A lost Renaissance masterpiece has been rediscovered after being left in storage for nearly 60 years.
The owner of the painting had asked an auctioneer to visit his terraced home in Cheltenham during the summer to examine glass and china.
But a photograph of the painting set the expert's "antennas buzzing", and led to its identification as the work of Ludovico Mazzolino, painted in 1522.
Madonna and Child with St Joseph is expected to sell for up to £60,000.
It will be put up for auction on 1 October.
Auctioneer Guy Schwinge, from Duke's of Dorchester, said: "I came to the house and it was all nice stuff - but not what you'd call exceptional.
"But a photograph of the painting sent my antennas buzzing. I knew there was something there."
Experts from the National Gallery in London identified the painting, and could even trace its history.
They found it was last sold at auction in London in 1812, when it sold for £20.
It was handed down to the current owner after his great grandmother bought it in Italy in 1862.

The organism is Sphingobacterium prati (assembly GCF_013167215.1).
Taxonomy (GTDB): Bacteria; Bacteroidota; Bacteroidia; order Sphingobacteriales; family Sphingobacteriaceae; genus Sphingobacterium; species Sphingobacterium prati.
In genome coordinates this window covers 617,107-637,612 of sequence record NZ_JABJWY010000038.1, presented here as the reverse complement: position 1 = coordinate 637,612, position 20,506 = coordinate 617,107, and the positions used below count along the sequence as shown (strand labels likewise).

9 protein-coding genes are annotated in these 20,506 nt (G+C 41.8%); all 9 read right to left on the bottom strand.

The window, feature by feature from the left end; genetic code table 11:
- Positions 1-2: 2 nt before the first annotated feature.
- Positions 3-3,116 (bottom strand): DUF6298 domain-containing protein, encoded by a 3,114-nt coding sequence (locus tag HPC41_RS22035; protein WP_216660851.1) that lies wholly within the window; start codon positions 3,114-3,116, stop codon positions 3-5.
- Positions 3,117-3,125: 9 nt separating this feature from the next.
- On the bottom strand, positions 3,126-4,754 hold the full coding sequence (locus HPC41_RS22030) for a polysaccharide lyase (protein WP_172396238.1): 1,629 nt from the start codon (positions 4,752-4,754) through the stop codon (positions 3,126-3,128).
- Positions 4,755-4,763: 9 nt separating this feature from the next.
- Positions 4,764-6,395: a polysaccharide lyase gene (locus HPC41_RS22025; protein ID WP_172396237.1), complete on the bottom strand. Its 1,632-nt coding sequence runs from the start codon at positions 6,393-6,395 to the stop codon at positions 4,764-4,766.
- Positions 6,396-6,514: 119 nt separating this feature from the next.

Mr Schwinge added: "What makes this painting so exceptional is its provenance.
"With the help of the National Gallery we have been able to identify that it was last sold at public auction three years before Napoleon was defeated at Waterloo."
The seller, a pensioner who does not want to be named, said he put the painting into storage in 1950.
He said: ''I am delighted that the true history of this painting has been rediscovered and I hope it can go on show to the general public after it has been sold.''
Mazzolino was born in Ferrara, Italy, in 1480 and died during a plague that devastated the area in the late 1520s.
His work led to him being considered a master among Renaissance painters.
The 18.5in (47cm) x 13.5in (34cm) picture has a guide valuation of between £40,000 to £60,000.
A Mazzolino painting sold for almost £350,000 in July 2005.